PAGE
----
Alberta Health has received the report on facility-based continuing care (FBCC) in the province.
The report, compiled by business advisory firm MNP, provides 42 recommendations under 11 policy directions. A major goal in the reported is a recommended shift of continuing-care delivery from facility-based to home-based care.
MNP compiled the review from advice and expertise provided by a panel chaired by MLA Richard Gotfried (Calgary – Fish Creek), as well as a review of existing literature and data, and input from Albertans.
Gotfried described the review as “a huge undertaking.”
“I believe we are on track to make meaningful changes to the model of continuing care service delivery, which will benefit Albertans,” he said
Currently, 61 per cent of continuing care is delivered as Long-Term Home Care, while 39 per cent is facility-based. The review recommends shifting the proportion to 70 per cent home care and 30 per cent facility-based care by the year 2030.
The need for continuing care services in Alberta will grow by 62 per cent in that time.
Policy directions in the review include making quality of life the top priority for continuing care and enhancing quality of care for people with dementia. The review also calls for increased staffing levels and more hours of direct care for people in FBCC.
In addition to increased staffing levels, the review recommends that Health Care Aides have a greater role in team decisions regarding a client’s day-to-day care.
While the report acknowledges the increase in staffing will cost almost $500 million in operating costs, most of that ($452 million) would be offset by the savings realized by shifting more care to home-based rather than facility-based.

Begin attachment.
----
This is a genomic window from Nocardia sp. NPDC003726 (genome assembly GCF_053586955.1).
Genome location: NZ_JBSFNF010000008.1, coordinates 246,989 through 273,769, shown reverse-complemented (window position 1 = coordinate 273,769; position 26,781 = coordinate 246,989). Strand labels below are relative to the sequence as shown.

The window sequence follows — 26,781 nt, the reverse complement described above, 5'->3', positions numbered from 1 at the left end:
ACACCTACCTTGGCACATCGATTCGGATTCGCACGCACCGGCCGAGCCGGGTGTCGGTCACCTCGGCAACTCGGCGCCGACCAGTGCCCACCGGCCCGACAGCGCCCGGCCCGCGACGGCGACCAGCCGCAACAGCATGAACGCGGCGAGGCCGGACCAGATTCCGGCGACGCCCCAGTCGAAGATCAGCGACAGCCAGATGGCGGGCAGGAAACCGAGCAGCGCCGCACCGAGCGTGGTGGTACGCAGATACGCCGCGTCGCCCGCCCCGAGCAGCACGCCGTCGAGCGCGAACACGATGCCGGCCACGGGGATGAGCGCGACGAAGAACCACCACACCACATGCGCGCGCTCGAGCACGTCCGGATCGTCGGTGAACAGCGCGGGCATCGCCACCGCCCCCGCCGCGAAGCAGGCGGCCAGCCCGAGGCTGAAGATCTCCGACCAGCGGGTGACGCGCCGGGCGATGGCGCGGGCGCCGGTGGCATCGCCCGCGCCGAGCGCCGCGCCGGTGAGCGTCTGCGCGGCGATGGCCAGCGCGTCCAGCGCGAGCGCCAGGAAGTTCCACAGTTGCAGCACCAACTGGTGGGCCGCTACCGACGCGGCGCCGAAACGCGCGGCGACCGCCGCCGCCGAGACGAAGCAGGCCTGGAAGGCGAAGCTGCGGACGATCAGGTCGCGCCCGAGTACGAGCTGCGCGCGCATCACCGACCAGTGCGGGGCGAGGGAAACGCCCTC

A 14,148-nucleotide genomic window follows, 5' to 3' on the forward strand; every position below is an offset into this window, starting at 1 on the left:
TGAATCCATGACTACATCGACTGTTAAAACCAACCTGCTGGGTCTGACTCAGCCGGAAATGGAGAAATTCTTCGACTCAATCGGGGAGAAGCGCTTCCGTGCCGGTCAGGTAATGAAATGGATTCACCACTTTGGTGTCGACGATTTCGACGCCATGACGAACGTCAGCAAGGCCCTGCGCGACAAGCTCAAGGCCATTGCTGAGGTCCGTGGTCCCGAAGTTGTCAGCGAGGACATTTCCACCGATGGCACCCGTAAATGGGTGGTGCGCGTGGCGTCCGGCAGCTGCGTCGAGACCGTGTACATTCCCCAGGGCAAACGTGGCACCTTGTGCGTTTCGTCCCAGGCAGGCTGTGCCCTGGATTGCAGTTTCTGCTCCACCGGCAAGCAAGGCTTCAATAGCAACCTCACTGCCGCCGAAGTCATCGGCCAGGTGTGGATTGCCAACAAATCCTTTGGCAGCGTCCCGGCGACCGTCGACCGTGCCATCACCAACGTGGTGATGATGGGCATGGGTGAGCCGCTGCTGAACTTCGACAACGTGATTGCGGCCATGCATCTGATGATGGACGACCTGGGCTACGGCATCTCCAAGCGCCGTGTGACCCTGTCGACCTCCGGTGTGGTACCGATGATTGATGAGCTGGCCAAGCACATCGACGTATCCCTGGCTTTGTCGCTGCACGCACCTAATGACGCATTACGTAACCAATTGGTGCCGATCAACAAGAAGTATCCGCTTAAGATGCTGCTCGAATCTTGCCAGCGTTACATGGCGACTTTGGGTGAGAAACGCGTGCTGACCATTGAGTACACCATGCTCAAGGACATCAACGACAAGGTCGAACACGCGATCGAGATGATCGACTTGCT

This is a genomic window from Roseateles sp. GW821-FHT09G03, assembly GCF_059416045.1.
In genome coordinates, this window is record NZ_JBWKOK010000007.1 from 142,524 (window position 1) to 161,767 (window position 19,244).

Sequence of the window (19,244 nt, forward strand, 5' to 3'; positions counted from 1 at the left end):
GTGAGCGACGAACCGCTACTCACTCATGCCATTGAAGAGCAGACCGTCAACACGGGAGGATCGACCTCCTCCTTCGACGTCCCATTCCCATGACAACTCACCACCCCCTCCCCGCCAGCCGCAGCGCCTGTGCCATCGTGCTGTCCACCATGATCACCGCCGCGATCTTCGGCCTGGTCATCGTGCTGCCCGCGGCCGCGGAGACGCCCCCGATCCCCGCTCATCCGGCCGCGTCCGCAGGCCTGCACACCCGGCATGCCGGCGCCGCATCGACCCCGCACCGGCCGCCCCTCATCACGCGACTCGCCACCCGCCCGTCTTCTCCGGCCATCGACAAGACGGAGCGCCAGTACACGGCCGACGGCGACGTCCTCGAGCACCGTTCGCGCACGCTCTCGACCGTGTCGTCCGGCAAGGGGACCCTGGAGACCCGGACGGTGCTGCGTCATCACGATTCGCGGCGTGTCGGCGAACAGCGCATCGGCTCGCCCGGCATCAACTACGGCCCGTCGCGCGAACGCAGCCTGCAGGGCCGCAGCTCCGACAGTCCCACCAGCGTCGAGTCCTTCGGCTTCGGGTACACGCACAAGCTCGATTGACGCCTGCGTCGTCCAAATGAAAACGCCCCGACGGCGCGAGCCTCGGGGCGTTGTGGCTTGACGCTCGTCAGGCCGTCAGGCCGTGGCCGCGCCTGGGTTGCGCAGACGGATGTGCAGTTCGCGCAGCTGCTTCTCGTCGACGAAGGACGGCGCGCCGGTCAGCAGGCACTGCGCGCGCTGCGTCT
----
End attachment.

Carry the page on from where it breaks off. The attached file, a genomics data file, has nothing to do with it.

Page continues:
The shift to more home care will also save $1.7 billion in cumulative capital costs.
Health minister Tyler Shandro said the government “will now move forward with an action plan, including new continuing care legislation, to strengthen and modernize our continuing care system.”
The Alberta government says it is prepared to immediately implement some of the review’s recommendations, including:
• Providing direction to support couples and companions to remain living together in continuing care facilities, if they choose.
• Enhancing public reporting on continuing care inspections.
• Phasing out shared rooms in continuing care facilities, including an immediate halt on admissions to rooms where there are already two residents.
• Updating design guidelines for continuing care centres to include learnings from COVID-19 and targeting capital funding to support a greater variety of models for upcoming builds.
• Providing capital grant funding to support Indigenous groups for continuing care services in the communities where they live.
• Expanding community care and services options to enable more people to stay at home.
The review also looked at fees and charges for FBCC. It recommended that accommodation charges—the room and board portion of the care and service provided—be increased annually at the rate of inflation, with flexibility to allow for greater increases.
The review found that in many cases, especially among non-profit operators, the accommodation charges do not cover room and board expenses. These expenses are often covered with money that had been budgeted for care.
FBCC is provided by a combination of Alberta Health Services-run facilities, private not-for-profit organizations and private for-profit companies.
Many of the recommendations arise from lessons learned during the Covid-19 pandemic, the review says. Some of these are relevant to day-to-day care, and others are specific to pandemic or outbreak situations.
These include recommendations on staffing, leadership, and communication as well as provision of personal protective equipment for residents and staff, and measures to reduce isolation among residents and caregivers.
Carole Estabrooks is a professor at the University of Alberta’s faculty of nursing, and a was a member of the advisory panel. She described the review as “unusually forward.”
The recommendations, she said, “will be transformative for Alberta’s facility-based continuing care system and importantly for the care of older Albertans who need designated supportive living and long-term care.
“Not only will it set a new bar in Canada,” Estabrooks said, “it will go a very long way to eliminating the fear that many of us have of one day needing care ourselves.”